The White Boy Confessions: The Explosive Story of Marcus Valdespino and San Antonio's Hood
Marcus Valdespino| Strategic Media Books | 290 pp.
With only a few bucks to his name, just enough to "buy some chips and soda at the store," Marcus Valdespino remembers being a teenager in the late '80s when one of his friends pulled out a wad of cash from his pocket and started counting out $20 and $50 bills in front of him. Valdespino was intrigued and asked him where he got the money.
"That's when he showed us the rocks of crack cocaine he was selling," Valdespino told the San Antonio Current during an interview on his autobiography, The White Boy Confessions. "I was like, 'To heck with our $5. Let's sell those little rocks instead.'"
In The White Boy Confessions, Valdespino, 42, a former on-air personality on SA's Sports Radio Ticket 760 AM and currently a security guard, writes about his life growing up in the Alamo City with a father who was a drug runner and how that led him to embrace the gang life and sell drugs to make a living.
What is your first memory of your father and drugs?
I remember once my dad took me to [San Antonio Spurs player] George Gervin's house to sell to him. It was wild. That's actually not in the book because the publisher was a little worried about including that, but it happened.
You were four years old the first time you saw your parents get arrested on drug charges. What was going through your mind as a little kid?
I kind of understood that my parents were doing wrong, but I was more upset at the police for taking away my parents. At the time I didn't understand that my parents were the ones taking themselves away from me.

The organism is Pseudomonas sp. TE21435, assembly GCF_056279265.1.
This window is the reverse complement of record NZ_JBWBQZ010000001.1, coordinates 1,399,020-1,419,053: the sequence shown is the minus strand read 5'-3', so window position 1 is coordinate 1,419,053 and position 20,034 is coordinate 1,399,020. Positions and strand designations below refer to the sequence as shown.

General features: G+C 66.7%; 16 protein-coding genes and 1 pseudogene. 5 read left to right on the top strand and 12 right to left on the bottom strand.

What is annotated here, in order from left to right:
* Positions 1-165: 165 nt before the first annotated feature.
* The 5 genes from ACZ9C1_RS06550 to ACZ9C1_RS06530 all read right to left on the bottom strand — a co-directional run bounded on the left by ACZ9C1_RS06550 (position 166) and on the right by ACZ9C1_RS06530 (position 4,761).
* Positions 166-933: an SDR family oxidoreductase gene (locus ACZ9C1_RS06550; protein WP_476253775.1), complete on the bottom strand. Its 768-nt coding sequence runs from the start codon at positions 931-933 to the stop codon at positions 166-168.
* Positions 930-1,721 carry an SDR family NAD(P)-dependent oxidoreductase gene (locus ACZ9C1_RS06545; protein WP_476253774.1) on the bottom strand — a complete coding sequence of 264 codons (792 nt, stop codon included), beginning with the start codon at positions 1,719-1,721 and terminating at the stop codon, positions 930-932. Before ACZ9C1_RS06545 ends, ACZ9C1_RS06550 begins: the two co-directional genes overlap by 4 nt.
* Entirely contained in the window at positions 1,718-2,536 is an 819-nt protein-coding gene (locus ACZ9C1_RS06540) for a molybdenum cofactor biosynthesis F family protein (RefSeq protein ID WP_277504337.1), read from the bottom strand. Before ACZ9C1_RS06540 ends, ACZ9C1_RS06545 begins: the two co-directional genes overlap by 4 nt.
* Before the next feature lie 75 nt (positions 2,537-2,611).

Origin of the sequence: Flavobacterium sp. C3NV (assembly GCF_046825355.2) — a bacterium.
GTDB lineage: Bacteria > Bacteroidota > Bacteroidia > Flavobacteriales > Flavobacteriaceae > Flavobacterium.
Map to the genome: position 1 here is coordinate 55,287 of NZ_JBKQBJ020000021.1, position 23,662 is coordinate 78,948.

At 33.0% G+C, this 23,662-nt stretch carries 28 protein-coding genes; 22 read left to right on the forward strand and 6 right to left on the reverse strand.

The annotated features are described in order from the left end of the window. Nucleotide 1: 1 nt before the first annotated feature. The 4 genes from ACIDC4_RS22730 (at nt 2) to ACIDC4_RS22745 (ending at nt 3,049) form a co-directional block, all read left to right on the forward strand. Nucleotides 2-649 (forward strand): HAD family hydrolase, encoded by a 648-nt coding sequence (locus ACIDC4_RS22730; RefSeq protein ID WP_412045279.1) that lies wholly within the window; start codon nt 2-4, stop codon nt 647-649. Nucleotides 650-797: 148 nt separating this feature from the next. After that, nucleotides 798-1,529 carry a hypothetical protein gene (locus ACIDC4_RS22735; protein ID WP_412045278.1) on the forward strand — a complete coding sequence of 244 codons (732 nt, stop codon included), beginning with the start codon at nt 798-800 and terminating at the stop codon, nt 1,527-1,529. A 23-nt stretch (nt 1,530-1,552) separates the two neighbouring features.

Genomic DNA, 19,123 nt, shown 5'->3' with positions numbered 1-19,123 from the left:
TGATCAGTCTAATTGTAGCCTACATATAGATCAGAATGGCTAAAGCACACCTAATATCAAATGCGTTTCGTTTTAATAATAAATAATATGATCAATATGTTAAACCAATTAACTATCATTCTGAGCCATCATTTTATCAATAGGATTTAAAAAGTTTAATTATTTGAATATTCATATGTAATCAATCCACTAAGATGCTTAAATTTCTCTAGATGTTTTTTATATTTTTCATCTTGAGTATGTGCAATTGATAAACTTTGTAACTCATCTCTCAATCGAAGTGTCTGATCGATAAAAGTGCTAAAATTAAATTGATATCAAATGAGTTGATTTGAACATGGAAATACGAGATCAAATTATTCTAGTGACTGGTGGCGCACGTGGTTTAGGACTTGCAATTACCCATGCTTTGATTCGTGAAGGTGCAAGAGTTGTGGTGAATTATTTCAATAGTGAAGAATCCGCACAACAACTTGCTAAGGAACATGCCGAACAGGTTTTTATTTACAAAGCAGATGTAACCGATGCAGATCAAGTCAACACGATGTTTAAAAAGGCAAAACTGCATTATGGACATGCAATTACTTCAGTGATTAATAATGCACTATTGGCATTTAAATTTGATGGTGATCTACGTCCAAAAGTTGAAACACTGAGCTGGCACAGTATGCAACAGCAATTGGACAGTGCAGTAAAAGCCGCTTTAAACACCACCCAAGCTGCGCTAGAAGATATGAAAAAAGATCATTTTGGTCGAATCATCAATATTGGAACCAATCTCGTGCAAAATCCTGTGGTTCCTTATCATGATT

You call your book The White Boy Confessions, but your last name is Valdespino. I'm assuming you're mixed, yes?
Yeah, my father is Hispanic and my mother is white, but I've always been identified as white. I would be referred to as "white boy" by my friends because I'm so light complected. But, yeah, my last name is Spanish. Everyone in the book is basically black except for me, my mother and my father.
When did you decide to join a gang?
I was at a club talking to this girl who I guess was involved with an East Terrace gang member. He came up to me and asked, "Why you talking to my girl?" We started fighting and I could see all these other East Terrace gang members running towards me. It was a scary feeling. I ended up getting jumped by like 15 of them. That night a thug was born. I remember saying to myself that I was going to have my own crew one day. I was going to decide who gets beat up and who doesn't.
Is that around the same time you started selling crack?
Yeah, we started taking over apartment complexes. I don't know if you remember the movie New Jack City, but it was like that. We took over one called Eden Roc where half the people there were on crack. We ran that place. Then we went to Wurzbach Manor and ran through that place, too. We preyed on these people.
In the 12 years you were selling, you never ended up in jail on drug charges. How did you avoid it?
The feds were following us for a long time. But the day they eventually ended up kicking down our door I had just sold my last 50-pack of cocaine that morning. They didn't find anything. They wouldn't have found anything anyway because I would bury my crack cocaine outside. I used to feel guilty because I have friends who ended up in the penitentiary and I never did. But that's all in the past for me.
How did you get your radio gig? Were you selling during that time, too?
I started as an intern and then made it on the air with Charlie Parker. We had a show for about a year and a half. They called me the "sports freak" because I knew everything about sports. Yeah, I was still selling and hanging with my homeboys. I would actually go to WOAI with cocaine in my pockets and a gun on me. They didn't know what I was doing. Here I am on the radio talking sports and then an hour later I'm back at the housing projects selling dope.
What finally got you out of the life?
A helicopter had been following me and my wife one day. Later on, the cops just swarmed us at our apartment. I was in handcuffs on the couch. My three little kids had to witness that. I still didn't get arrested, but I finally told myself I can't do this anymore. I had to join the real world at 28.